Summer is officially here, and for many of us our thoughts are turning to the annual summer vacation. In years passed, Americans saddled up for cross country trips, overdue visits with loved ones, or even exotic getaways, but the economy has caused many to dash this year’s grand travel plans. That’s not to say that Americans won’t be vacationing, we’re just taking a different approach. According to a recent Choice Hotels International survey, 67% of Americans plan to take a vacation this summer. Of those, 25% plan to vacation close to home, while 19% plan to take a staycation. If you’re unfamiliar with the term, a staycation is a vacation that is spent at home, enjoying all the amenities of your local area.
Let’s face it, although we may work close to home, have we ever taken full advantage of everything our community has to offer? For instance, I live and work in Western Massachusetts, surrounded by a rich Arts culture and beautiful mountains. Like most of you, I work for a living and at the end of the day the last thing I can envision myself doing is scaling Mount Holyoke. However, on this year’s staycation, I plan to do just that. I also plan to canoe, camp, and hike many of the local trails, all of which I can do without spending a lot on gas, accommodations, or plane tickets.
You just might be surprised at what’s right outside your front door. Chances are you’re only a few minutes away from some interesting events and attractions in your own state. It sometimes takes a little digging around on the internet, but planning your staycation is probably one of the easiest and creative things you can do. Basically, the sky is the limit as to how you’ll spend your time. Some people opt for day-trips to historical sites, an amusement park, or fun outdoor events. Where can you go? Well, do you have any aquariums, museums, or state parks close by? Are there any local festivals happening throughout the summer? When was the last time you had a family reunion? The point is you don’t have to cancel your summer vacation plans entirely if money is an issue. You could have all the fun in the world right in your own backyard. If you’re truly ambitious, you can use your staycation to take care of your to-do list. We all have projects around the house that we’d like to complete, but we always seem to keep putting them off. Your summer staycation could be a great time to scratch a few of these items off your list.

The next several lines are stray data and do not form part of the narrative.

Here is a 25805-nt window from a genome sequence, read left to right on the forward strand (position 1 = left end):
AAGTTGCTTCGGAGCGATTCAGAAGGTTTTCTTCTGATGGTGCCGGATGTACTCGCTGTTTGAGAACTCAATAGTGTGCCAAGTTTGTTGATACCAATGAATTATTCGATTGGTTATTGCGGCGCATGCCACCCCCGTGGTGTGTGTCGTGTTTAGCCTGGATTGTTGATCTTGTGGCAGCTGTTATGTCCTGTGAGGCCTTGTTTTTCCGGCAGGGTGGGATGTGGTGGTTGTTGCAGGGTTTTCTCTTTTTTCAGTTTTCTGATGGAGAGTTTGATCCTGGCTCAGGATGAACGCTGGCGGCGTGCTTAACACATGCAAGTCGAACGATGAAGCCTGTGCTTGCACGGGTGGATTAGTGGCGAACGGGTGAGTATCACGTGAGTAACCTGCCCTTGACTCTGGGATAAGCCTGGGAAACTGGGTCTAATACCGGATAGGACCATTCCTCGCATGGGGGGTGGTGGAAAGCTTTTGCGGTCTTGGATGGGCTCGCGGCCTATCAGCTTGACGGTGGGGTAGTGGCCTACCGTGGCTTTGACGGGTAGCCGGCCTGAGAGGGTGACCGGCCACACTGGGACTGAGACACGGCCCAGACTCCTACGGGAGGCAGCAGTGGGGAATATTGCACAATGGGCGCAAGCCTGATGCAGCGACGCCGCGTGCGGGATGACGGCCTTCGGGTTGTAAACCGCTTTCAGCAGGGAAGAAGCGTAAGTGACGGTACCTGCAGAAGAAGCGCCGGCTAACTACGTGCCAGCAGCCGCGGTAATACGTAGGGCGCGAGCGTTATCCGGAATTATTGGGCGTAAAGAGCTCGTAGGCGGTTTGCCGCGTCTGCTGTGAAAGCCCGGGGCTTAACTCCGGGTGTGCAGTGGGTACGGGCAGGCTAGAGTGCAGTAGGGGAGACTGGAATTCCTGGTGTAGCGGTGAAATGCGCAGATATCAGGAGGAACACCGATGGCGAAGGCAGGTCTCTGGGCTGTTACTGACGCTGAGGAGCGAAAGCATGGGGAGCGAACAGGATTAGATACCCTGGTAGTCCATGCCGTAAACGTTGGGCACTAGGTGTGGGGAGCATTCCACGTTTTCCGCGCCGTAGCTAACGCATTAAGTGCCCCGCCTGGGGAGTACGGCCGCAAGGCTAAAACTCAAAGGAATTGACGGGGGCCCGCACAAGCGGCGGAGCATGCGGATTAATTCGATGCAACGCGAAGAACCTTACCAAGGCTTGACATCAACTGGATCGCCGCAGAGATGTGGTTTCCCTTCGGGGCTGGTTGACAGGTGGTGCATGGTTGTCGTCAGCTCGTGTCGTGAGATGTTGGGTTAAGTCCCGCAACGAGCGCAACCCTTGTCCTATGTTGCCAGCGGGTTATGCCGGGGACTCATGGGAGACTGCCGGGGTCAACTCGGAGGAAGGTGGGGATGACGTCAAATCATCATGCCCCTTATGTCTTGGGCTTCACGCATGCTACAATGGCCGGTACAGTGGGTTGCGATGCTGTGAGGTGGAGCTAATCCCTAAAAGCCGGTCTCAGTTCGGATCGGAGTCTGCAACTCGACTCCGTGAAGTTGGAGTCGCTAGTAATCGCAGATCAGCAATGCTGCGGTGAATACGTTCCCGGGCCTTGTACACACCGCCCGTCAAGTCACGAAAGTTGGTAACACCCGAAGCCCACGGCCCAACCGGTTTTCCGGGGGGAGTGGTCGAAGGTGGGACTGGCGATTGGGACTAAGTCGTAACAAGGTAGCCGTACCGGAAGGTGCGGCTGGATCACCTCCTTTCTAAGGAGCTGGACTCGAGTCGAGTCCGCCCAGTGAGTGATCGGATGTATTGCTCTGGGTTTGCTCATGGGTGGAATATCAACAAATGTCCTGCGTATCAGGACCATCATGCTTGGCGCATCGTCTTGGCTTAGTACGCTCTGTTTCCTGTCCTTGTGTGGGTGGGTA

For some of you, getting away is something you’re looking forward to, so a full-blown staycation may not really be the best plan. The good news is that there are cost effective ways to have the best of both worlds. Many hotels offer economical rates for the frugal-minded. For instance, Sunday nights are usually the lowest occupancy night of the week for most hotels, so you may be able to get a lower rate for a late weekend getaway. You can even get a good rate if you plan a last-minute trip. Some hotels offer last-minute weekend specials at rates that are much lower than if you booked a stay in advance. If you are a planner, not to worry, you can visit many of the travel sites on-line, like Kayak.com, where you can compare hotel costs and find something in your price range.
If you’re planning a staycation, Elisabeth Leamy of ABC News has some good advice. First, schedule start and end dates, just as you would with a vacation. Next, pack that time with activities that get you out of the house and having fun. Also, declare a “choratorium,” as Ms. Leamy puts it. This means that for your staycation, take a break from the everyday chores – that is, unless you plan home improvements for your staycation. Pay bills, get caught up on any pending tasks and fill the refrigerator so you can enjoy your time. Finally, it’s your vacation, so treat it like one. Take videos, pictures, or anything else that will help you hang on to the memories of the best staycation you ever took.